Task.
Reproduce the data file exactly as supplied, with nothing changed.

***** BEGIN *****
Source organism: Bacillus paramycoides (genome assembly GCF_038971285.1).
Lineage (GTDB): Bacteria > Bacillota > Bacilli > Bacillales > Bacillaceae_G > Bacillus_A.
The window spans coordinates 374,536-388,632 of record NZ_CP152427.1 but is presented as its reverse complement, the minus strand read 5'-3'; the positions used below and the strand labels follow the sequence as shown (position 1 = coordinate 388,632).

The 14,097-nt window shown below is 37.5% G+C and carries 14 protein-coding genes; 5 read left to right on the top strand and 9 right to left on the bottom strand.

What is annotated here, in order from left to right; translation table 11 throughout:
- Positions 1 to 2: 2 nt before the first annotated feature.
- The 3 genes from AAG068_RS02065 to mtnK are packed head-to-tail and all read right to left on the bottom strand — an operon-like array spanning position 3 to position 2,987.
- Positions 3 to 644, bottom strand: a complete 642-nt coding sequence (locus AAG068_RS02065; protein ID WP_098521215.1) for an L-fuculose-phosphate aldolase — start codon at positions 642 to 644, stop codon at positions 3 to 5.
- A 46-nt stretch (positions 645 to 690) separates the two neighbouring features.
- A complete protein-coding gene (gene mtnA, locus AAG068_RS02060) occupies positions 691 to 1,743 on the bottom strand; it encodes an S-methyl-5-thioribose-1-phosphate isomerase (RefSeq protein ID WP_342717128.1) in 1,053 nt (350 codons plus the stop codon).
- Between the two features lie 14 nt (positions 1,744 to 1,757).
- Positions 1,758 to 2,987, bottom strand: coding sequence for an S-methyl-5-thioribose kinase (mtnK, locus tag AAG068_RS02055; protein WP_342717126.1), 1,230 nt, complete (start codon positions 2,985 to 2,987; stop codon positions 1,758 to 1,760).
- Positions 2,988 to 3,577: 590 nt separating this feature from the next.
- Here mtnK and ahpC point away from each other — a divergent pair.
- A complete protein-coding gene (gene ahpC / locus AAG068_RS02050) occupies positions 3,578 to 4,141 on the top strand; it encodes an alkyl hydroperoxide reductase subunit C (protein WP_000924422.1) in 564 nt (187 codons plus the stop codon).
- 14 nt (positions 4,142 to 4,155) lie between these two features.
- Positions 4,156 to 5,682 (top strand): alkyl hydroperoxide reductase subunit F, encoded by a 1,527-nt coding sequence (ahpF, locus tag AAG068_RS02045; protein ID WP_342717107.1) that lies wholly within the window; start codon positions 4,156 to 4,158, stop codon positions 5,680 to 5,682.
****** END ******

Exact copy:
Source organism: Bacillus paramycoides (genome assembly GCF_038971285.1).
Lineage (GTDB): Bacteria > Bacillota > Bacilli > Bacillales > Bacillaceae_G > Bacillus_A.
The window spans coordinates 374,536-388,632 of record NZ_CP152427.1 but is presented as its reverse complement, the minus strand read 5'-3'; the positions used below and the strand labels follow the sequence as shown (position 1 = coordinate 388,632).

The 14,097-nt window shown below is 37.5% G+C and carries 14 protein-coding genes; 5 read left to right on the top strand and 9 right to left on the bottom strand.

What is annotated here, in order from left to right; translation table 11 throughout:
- Positions 1 to 2: 2 nt before the first annotated feature.
- The 3 genes from AAG068_RS02065 to mtnK are packed head-to-tail and all read right to left on the bottom strand — an operon-like array spanning position 3 to position 2,987.
- Positions 3 to 644, bottom strand: a complete 642-nt coding sequence (locus AAG068_RS02065; protein ID WP_098521215.1) for an L-fuculose-phosphate aldolase — start codon at positions 642 to 644, stop codon at positions 3 to 5.
- A 46-nt stretch (positions 645 to 690) separates the two neighbouring features.
- A complete protein-coding gene (gene mtnA, locus AAG068_RS02060) occupies positions 691 to 1,743 on the bottom strand; it encodes an S-methyl-5-thioribose-1-phosphate isomerase (RefSeq protein ID WP_342717128.1) in 1,053 nt (350 codons plus the stop codon).
- Between the two features lie 14 nt (positions 1,744 to 1,757).
- Positions 1,758 to 2,987, bottom strand: coding sequence for an S-methyl-5-thioribose kinase (mtnK, locus tag AAG068_RS02055; protein WP_342717126.1), 1,230 nt, complete (start codon positions 2,985 to 2,987; stop codon positions 1,758 to 1,760).
- Positions 2,988 to 3,577: 590 nt separating this feature from the next.
- Here mtnK and ahpC point away from each other — a divergent pair.
- A complete protein-coding gene (gene ahpC / locus AAG068_RS02050) occupies positions 3,578 to 4,141 on the top strand; it encodes an alkyl hydroperoxide reductase subunit C (protein WP_000924422.1) in 564 nt (187 codons plus the stop codon).
- 14 nt (positions 4,142 to 4,155) lie between these two features.
- Positions 4,156 to 5,682 (top strand): alkyl hydroperoxide reductase subunit F, encoded by a 1,527-nt coding sequence (ahpF, locus tag AAG068_RS02045; protein ID WP_342717107.1) that lies wholly within the window; start codon positions 4,156 to 4,158, stop codon positions 5,680 to 5,682.